Even at a young age, advisers generally suggest that you don't put all of your nest egg into the stock market. Zero-coupon CDs and bonds are two ways that you can invest your money in a way that is generally more conservative than owning stocks. Both CDs and bonds are essentially loans you make in exchange for interest payments. The timing of the interest payments is one of the main differences between zero-coupon CDs and bonds.
A bond is an investment that makes regular interest payments over the life of the bond. Typically, if you buy a bond you will receive interest twice per year, along with a return of your original investment at the bond's maturity date. A zero-coupon CD doesn't pay you any interest until the end of its term, and the interest is essentially in the form of a bonus payment. When you buy a zero-coupon CD, you pay less than the full face amount of the CD. When the CD matures, you receive the CD's full face value in place of regular interest payments. As such, a bond may be a better investment if you need regular income, but a zero-coupon CD may be more appropriate if you are saving for a future date.
Bonds and CDs are both "guaranteed" investments, but the value of the guarantee can vary wildly. A bond is a promise by a corporate or government issuer that you will receive interest payments and the return of your principal. However, if the issuer goes bankrupt or otherwise fails to live up to its obligations, you are out of luck. The promise of a bond issuer is only as good as the financial strength of the issuer. Many bonds carry ratings to reflect the ability of an issuer to repay its debts, with a higher rating reflecting more solid financials. Zero-coupon CDs, on the other hand, are issued by banks and have federal insurance in the form of the Federal Deposit Insurance Corporation. The FDIC has a fund set up to repay investors up to $250,000 per signature per account in the event a bank fails to repay investors in zero-coupon CDs.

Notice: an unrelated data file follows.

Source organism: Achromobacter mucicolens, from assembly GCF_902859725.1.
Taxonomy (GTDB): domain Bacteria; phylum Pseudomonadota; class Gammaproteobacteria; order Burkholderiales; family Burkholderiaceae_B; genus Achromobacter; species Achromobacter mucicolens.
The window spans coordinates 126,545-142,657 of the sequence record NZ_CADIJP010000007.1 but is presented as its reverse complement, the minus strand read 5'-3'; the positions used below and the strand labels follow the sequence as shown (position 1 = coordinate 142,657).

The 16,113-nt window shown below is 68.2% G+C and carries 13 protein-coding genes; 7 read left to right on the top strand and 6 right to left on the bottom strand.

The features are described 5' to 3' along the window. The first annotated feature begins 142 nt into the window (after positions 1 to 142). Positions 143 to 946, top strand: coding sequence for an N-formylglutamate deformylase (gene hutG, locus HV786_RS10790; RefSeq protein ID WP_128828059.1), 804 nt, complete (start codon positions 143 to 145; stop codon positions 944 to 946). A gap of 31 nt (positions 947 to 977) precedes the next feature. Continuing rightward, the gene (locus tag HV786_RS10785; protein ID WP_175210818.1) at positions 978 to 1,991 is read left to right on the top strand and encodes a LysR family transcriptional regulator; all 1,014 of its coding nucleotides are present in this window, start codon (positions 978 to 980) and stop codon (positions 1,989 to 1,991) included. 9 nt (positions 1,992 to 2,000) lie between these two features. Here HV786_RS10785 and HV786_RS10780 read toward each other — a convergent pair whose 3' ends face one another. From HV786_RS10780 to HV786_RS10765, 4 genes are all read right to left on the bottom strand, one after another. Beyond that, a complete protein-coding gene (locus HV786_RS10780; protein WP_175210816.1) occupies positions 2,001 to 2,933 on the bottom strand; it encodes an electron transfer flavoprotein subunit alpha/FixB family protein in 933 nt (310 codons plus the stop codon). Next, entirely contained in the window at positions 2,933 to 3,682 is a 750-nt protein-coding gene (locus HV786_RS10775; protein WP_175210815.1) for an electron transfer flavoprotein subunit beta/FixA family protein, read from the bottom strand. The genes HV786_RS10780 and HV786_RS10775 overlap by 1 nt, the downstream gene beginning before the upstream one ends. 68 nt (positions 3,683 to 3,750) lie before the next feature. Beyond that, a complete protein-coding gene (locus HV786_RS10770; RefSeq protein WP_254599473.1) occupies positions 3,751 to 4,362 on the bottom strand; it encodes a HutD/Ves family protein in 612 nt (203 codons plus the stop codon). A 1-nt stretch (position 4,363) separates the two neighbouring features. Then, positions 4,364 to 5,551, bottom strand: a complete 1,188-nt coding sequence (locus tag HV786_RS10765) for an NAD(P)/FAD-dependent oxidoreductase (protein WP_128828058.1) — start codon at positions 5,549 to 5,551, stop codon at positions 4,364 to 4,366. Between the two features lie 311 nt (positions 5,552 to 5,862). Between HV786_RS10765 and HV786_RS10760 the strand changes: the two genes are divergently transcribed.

Generally, interest received from both bonds and zero-coupon CDs is fully taxable. In the case of a zero-coupon CD, the Internal Revenue Service considers the difference between the amount you paid and the amount you receive at maturity to be taxable interest. The taxation is more complicated, but essentially you must pay tax on this interest each year even though you don't physically receive it until maturity. An exception to this rule is if you purchase a bond or CD issued by the U.S. government, in which case your interest, while federally taxable, is generally exempt from state income tax. Another exception is if you purchase a municipal bond, which is typically exempt from both federal and state income tax.
One of the main differences between zero-coupon CDs and a bonds is in the way you buy and sell them. Although some financial services firms now offer CDs, traditionally you buy a CD directly from the issuing bank. If you sell the CD back to the bank before it matures, you will owe an interest penalty. A bond is often a publicly traded instrument that you can buy and sell from a financial services firm, like a stock. Other than a possible commission on the sale, you generally do not owe any penalties for selling a bond before maturity.
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